Overdose deaths in Mass. continue to surge

Fatal opioid overdoses rose to 1,574 last year in Massachusetts.
Fatal opioid overdoses rose to 1,574 last year in Massachusetts. Suzanne Kreiter/Globe staff/Globe staff

Deaths from opioid overdoses continue to surge in Massachusetts, as an influx of illegal fentanyl outpaces the decline in the use of heroin and prescription drugs, according to the state’s latest data.

The quarterly report on overdoses from the Massachusetts Department of Public Health, released Monday, shows the same deadly trends that have alarmed policy makers for several years persisted from July through September.

The state has confirmed 1,005 opioid overdose deaths in the first nine months of this year, with an estimated 392 to 470 suspected cases that may be added later. Nearly 1,200 confirmed overdose deaths occurred in the first nine months of 2015.


The state also updated its count of confirmed opioid overdose fatalities for all of 2015 — 1,574, the most ever.

Marylou Sudders, secretary of health and human services, described the findings as “a sobering reminder of why the opioid crisis is so complex and a top public health priority. This is a crisis that touches every corner of our state, and we will continue our urgent focus expanding treatment access.”

During the three months covered by the new data, 75 treatment beds were added in Taunton and Western Massachusetts.

Three-quarters of overdose victims whose blood was screened showed evidence of fentanyl. Meanwhile, fewer patients received opioid prescriptions than in the same period last year. And heroin deaths dropped at about the same rate as fentanyl deaths increased.

Fentanyl, described as 50 to 100 times more powerful than heroin, is manufactured in China and Mexico and mixed with heroin or sold as pills that look like painkillers.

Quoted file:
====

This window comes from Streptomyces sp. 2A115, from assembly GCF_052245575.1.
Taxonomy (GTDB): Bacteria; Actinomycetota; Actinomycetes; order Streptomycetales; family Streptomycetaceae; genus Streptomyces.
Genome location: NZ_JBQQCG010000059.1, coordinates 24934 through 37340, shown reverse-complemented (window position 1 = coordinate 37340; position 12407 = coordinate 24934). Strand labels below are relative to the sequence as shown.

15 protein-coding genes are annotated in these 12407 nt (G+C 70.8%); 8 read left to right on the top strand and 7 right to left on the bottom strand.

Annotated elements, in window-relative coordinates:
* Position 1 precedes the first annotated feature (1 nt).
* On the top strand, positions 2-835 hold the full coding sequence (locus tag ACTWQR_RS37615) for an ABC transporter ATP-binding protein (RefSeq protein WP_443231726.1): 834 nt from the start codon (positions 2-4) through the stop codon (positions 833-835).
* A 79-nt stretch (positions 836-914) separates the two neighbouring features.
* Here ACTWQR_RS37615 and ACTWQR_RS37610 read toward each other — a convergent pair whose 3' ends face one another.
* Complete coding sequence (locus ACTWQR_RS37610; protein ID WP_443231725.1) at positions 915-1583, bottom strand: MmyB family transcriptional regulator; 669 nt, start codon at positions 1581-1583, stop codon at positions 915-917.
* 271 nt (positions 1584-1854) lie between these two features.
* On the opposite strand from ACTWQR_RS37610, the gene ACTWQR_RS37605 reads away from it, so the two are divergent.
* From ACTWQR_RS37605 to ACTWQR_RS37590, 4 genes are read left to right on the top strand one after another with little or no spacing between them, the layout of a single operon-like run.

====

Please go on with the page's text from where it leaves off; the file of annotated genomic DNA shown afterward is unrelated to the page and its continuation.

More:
“The trends are still troubling,” said Dr. Monica Bharel, public health commissioner. But the state has never before put forth such a focused effort to address opioid addiction, she said, pointing to measures to curtail opioid prescribing, improve availability of treatment and recovery services, and embark on a campaign against stigma.


“I’m confident and optimistic that’s going to pay off in the long run,” Bharel said.

Emergency medical services reported that nearly 3 percent of transports in the second quarter of 2016 involved overdoses, triple the proportion in the first quarter of 2013.

Rescue workers frequently had to administer the overdose-reversing drug naloxone more than once, a sign of the growing potency of the drugs. Emergency medical workers were recently given permission to administer a higher dose of naloxone, known by the trademark name Narcan.

Mark Kennard, executive director of Project COPE, a Lynn addiction treatment provider and an affiliate of Bridgewell, called the numbers “unsettling and terribly tragic.”

But he found signs of hope. The increase in emergency medical transports for overdoses suggests that people are more willing to call for help than in the past, Kennard said. He credits a “Good Samaritan law” that protects people who report an overdose from arrest for drug possession.

He predicted the wider of use of naloxone will eventually lead to a leveling off of overdose deaths, a phenomenon his agency has documented in Lynn.

Additionally, the decline in opioid prescribing will reduce the incidence of drugs being diverted, he said.

“Within the darkness of these tragic deaths,” he said, “we’re seeing some changes that I think are really positive. I’m hopeful.”

Felice J. Freyer can be reached at felice.freyer@globe.com.